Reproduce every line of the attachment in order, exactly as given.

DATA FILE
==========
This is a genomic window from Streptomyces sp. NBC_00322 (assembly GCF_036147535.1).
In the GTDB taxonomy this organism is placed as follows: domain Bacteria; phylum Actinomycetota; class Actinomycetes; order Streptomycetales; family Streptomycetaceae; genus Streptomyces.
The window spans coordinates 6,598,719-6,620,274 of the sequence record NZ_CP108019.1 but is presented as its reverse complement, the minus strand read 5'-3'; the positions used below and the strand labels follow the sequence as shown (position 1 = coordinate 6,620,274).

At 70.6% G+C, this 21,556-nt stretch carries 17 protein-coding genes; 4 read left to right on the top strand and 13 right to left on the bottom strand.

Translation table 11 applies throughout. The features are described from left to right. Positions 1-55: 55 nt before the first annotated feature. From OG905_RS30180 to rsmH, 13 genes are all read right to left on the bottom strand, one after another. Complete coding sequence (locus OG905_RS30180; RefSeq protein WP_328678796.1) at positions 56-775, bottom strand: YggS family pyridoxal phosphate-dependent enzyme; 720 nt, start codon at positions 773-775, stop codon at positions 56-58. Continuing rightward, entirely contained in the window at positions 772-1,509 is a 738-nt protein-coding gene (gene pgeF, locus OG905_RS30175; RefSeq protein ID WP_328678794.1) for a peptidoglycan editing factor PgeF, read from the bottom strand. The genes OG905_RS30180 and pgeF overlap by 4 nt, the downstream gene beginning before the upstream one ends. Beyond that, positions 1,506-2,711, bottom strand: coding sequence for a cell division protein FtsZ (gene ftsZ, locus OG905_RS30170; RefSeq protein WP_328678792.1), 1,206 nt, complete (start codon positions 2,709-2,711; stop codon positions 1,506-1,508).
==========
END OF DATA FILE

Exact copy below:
This is a genomic window from Streptomyces sp. NBC_00322 (assembly GCF_036147535.1).
In the GTDB taxonomy this organism is placed as follows: domain Bacteria; phylum Actinomycetota; class Actinomycetes; order Streptomycetales; family Streptomycetaceae; genus Streptomyces.
The window spans coordinates 6,598,719-6,620,274 of the sequence record NZ_CP108019.1 but is presented as its reverse complement, the minus strand read 5'-3'; the positions used below and the strand labels follow the sequence as shown (position 1 = coordinate 6,620,274).

At 70.6% G+C, this 21,556-nt stretch carries 17 protein-coding genes; 4 read left to right on the top strand and 13 right to left on the bottom strand.

Translation table 11 applies throughout. The features are described from left to right. Positions 1-55: 55 nt before the first annotated feature. From OG905_RS30180 to rsmH, 13 genes are all read right to left on the bottom strand, one after another. Complete coding sequence (locus OG905_RS30180; RefSeq protein WP_328678796.1) at positions 56-775, bottom strand: YggS family pyridoxal phosphate-dependent enzyme; 720 nt, start codon at positions 773-775, stop codon at positions 56-58. Continuing rightward, entirely contained in the window at positions 772-1,509 is a 738-nt protein-coding gene (gene pgeF, locus OG905_RS30175; RefSeq protein ID WP_328678794.1) for a peptidoglycan editing factor PgeF, read from the bottom strand. The genes OG905_RS30180 and pgeF overlap by 4 nt, the downstream gene beginning before the upstream one ends. Beyond that, positions 1,506-2,711, bottom strand: coding sequence for a cell division protein FtsZ (gene ftsZ, locus OG905_RS30170; RefSeq protein WP_328678792.1), 1,206 nt, complete (start codon positions 2,709-2,711; stop codon positions 1,506-1,508).